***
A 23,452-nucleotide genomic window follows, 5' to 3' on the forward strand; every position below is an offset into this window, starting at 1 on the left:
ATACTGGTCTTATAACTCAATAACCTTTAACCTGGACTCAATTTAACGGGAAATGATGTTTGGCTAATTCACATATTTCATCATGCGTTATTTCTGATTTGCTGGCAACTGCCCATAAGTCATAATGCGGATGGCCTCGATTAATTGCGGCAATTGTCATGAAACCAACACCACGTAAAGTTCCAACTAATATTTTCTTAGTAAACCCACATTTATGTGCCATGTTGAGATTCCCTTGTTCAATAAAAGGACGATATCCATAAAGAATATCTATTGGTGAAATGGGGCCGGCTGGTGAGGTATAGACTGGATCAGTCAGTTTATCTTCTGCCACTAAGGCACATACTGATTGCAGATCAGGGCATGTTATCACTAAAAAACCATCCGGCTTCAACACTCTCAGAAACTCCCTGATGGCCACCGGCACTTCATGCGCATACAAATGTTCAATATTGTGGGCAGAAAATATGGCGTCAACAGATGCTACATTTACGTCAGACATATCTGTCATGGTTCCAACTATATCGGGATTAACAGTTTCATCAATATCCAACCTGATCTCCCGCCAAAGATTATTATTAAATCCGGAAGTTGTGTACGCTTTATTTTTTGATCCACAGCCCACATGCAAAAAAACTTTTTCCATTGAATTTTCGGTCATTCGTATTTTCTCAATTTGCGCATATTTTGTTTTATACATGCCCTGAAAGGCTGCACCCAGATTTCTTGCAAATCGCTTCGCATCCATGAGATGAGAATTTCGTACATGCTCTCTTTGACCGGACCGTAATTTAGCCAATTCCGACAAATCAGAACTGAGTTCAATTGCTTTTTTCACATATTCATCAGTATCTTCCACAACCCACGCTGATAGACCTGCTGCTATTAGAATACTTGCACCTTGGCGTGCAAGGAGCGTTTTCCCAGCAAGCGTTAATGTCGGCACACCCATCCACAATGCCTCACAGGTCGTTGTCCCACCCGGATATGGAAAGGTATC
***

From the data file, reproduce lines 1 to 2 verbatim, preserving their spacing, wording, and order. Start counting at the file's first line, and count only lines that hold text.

A 23,452-nucleotide genomic window follows, 5' to 3' on the forward strand; every position below is an offset into this window, starting at 1 on the left:
ATACTGGTCTTATAACTCAATAACCTTTAACCTGGACTCAATTTAACGGGAAATGATGTTTGGCTAATTCACATATTTCATCATGCGTTATTTCTGATTTGCTGGCAACTGCCCATAAGTCATAATGCGGATGGCCTCGATTAATTGCGGCAATTGTCATGAAACCAACACCACGTAAAGTTCCAACTAATATTTTCTTAGTAAACCCACATTTATGTGCCATGTTGAGATTCCCTTGTTCAATAAAAGGACGATATCCATAAAGAATATCTATTGGTGAAATGGGGCCGGCTGGTGAGGTATAGACTGGATCAGTCAGTTTATCTTCTGCCACTAAGGCACATACTGATTGCAGATCAGGGCATGTTATCACTAAAAAACCATCCGGCTTCAACACTCTCAGAAACTCCCTGATGGCCACCGGCACTTCATGCGCATACAAATGTTCAATATTGTGGGCAGAAAATATGGCGTCAACAGATGCTACATTTACGTCAGACATATCTGTCATGGTTCCAACTATATCGGGATTAACAGTTTCATCAATATCCAACCTGATCTCCCGCCAAAGATTATTATTAAATCCGGAAGTTGTGTACGCTTTATTTTTTGATCCACAGCCCACATGCAAAAAAACTTTTTCCATTGAATTTTCGGTCATTCGTATTTTCTCAATTTGCGCATATTTTGTTTTATACATGCCCTGAAAGGCTGCACCCAGATTTCTTGCAAATCGCTTCGCATCCATGAGATGAGAATTTCGTACATGCTCTCTTTGACCGGACCGTAATTTAGCCAATTCCGACAAATCAGAACTGAGTTCAATTGCTTTTTTCACATATTCATCAGTATCTTCCACAACCCACGCTGATAGACCTGCTGCTATTAGAATACTTGCACCTTGGCGTGCAAGGAGCGTTTTCCCAGCAAGCGTTAATGTCGGCACACCCATCCACAATGCCTCACAGGTCGTTGTCCCACCCGGATATGGAAAGGTATC